Stretching within the collector’s lounge of Art Basel Miami Beach this year, sculptor and designer Fernando Mastrangelo‘s booth for Audemars Piguet invites attendees to leave Miami for a supernatural visit to the Vallée de Joux. Mastrangelo, whose work often segues from elevated concepts to curious materials, manifests a spruce forest from crushed boulders and glass watch displays—and couples it with an “escape room” that utilizes programmed LEDs to emulate his observations of a sunset in Switzerland. Mastrangelo oftentimes weaves in metaphor, and here he even translates components from Audemars Piguet‘s Code 11.59 watch collection into fundamental, experiential attributes.
Prior to the fair, we ventured to Mastrangelo’s 10,000-square-foot studio space in Brooklyn‘s East New York neighborhood. There—among various components, occupied staff members, and completed pieces—we spoke with the designer about his career as a whole. It became evident that through all of his projects, Mastrangelo aims to imbue greater significance through a harmony of materials, the idea they’re in service to, and ultimately the final form.
At this point in his career, Mastrangelo has transitioned from sculptor to designer, but the two go hand-in-hand. “I’ve always been making sculpture,” he tells us. “When I started making furniture, I did not change my approach. I found ways to express myself in furniture that were not too dissimilar from ways I used to express myself in sculpture. The fact that the end result became something we understand as a chair or console—that really isn’t important. I still express myself the same way. That’s why furniture design ended up being an extension of my sculptural ideas.”
He’s observed growth in the collectible design category—and in an audience that’s starting to crave furniture that is also art. “This is still a fairly new concept,” he explains, “especially to art collectors… Consumers likes to assign value to things. If you are trying to sell a high-end piece of design, that’s also conceptual—you have to explain why. If you are buying a painting from an established gallery, the value has been established by the institution itself, and the market. With design, this hasn’t happened entirely.”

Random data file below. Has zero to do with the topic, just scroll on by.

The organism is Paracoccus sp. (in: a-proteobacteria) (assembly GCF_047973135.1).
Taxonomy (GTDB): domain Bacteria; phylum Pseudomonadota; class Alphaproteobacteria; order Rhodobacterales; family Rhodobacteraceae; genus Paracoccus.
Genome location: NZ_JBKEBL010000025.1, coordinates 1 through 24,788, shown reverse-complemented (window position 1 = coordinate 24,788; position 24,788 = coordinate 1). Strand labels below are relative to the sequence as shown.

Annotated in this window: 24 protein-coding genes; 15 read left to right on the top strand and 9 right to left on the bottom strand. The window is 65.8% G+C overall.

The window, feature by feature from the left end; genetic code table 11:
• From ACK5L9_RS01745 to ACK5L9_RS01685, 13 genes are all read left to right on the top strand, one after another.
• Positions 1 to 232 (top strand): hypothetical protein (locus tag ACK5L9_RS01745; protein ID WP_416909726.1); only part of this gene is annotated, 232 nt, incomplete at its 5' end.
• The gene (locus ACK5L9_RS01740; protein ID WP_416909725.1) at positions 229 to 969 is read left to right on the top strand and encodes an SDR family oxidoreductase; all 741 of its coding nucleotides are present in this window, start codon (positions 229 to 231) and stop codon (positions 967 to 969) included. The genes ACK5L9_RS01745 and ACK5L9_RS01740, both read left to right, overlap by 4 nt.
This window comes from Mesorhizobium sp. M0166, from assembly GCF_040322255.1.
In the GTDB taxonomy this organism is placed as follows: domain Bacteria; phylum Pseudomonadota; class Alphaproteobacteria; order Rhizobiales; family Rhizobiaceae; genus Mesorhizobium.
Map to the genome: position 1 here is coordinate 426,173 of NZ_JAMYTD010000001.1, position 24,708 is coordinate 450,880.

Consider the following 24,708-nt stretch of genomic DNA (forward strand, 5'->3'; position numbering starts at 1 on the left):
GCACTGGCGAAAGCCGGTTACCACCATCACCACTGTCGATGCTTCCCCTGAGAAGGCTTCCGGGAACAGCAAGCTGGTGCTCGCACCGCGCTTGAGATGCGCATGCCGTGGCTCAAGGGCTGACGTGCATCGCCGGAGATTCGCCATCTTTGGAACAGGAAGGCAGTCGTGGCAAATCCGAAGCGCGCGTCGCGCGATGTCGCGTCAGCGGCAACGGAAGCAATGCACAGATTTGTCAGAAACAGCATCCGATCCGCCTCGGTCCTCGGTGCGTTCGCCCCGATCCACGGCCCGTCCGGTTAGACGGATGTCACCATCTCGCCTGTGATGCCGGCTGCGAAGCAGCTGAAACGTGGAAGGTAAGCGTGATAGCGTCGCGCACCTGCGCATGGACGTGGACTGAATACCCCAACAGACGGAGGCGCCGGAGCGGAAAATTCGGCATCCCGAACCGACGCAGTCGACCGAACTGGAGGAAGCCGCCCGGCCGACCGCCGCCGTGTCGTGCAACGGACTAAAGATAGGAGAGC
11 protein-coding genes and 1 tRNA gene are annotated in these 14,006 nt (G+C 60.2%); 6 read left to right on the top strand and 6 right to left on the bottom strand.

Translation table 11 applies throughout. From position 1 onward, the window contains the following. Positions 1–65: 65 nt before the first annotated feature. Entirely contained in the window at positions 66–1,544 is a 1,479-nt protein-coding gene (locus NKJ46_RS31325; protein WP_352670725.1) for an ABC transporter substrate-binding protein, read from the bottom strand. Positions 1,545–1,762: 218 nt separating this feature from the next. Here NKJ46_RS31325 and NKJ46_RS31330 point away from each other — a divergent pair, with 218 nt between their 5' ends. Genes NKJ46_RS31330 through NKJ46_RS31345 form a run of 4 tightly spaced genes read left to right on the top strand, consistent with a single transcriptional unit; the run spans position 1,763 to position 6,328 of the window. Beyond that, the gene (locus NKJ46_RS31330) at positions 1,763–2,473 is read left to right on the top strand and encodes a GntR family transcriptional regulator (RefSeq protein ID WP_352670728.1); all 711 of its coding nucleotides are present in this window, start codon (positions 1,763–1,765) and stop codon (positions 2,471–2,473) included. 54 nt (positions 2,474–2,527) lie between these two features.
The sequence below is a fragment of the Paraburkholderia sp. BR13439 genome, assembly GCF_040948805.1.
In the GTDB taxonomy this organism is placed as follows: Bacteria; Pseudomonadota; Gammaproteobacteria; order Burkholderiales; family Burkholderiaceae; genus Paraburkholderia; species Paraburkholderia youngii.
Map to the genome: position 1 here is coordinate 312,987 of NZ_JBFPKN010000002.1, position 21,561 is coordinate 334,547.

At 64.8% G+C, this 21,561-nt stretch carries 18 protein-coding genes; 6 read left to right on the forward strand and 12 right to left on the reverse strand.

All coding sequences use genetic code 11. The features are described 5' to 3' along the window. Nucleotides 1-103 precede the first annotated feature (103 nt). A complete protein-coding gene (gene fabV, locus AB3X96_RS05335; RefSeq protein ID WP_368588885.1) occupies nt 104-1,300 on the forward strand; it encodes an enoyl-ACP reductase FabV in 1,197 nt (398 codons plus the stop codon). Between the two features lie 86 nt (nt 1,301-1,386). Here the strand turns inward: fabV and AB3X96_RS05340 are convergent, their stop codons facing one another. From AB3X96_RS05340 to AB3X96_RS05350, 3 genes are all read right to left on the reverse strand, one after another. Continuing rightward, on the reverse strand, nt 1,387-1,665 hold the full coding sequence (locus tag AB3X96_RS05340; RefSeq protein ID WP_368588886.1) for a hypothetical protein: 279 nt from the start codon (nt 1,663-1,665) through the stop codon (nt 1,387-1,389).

When I consider materials, I use them as a way to make work conceptually more interesting
Understandably, material—and Mastrangelo’s approach to it—can help define or disrupt value. “I use salt quite a bit in the studio,” he says. “Salt, to me, has inherent content to it. It was used for a long time to preserve food. It also has a destructive quality. It can make things erode. It has metaphors built in. When I consider materials, I use them as a way to make work conceptually more interesting.” And yet, salt (as well as sand, sugar, cement and more of his frequently used components) is inexpensive and commonplace. Thus, their value comes from radical elevation. “If you can use a low-end material and transform it beyond imagination—through craftsmanship—and the end product’s surprise, it becomes something extraordinary,” he says.
“In general, I’ve been thinking about this a lot: what meaning and value do artists bring besides market,” he continues. “Are artworks cultural signifiers of our time today? Why would we continue to create sculpture and paintings unless there was a market?” There’s a skepticism to Mastrangelo’s considerations, and they reflect the professional transition he’s made from art to design. He acknowledges, however, that it is through sculpture that he learned how to imbue meaning into design, and this elevates that which he produces.
“When you get to the tipping point of your career in sculpture, you’ve created a recognizable language. What you make isn’t just a discreet object anymore,” he continues. “This language can carry over brilliantly to design.” While Mastrangelo can be moved to work within design or sculpture at any given moment, his passion is in design first and foremost. “It’s a natural state of being for me to ignite my creativity there,” he says.
The partnership with Audemars Piguet (a brand that has followed his work for some time before initiating the commission) enabled Mastrangelo to explore an architectural side he wouldn’t have had otherwise. These opportunities are important for a self-sustaining studio. “I haven’t had gallery representation for about seven years,” he says. “I was able to leverage the rise of social media. I get direct inquiries. Brands reach out via Instagram. I’m doing a YouTube show to explore that audience, too. We are in an attention culture and that’s where opportunities come from: gathering people’s attention. Altogether, we are trying to figure out what the future looks like for an artist studio. For me, that’s survival.”
Courtesy of the artist and Audemars Piguet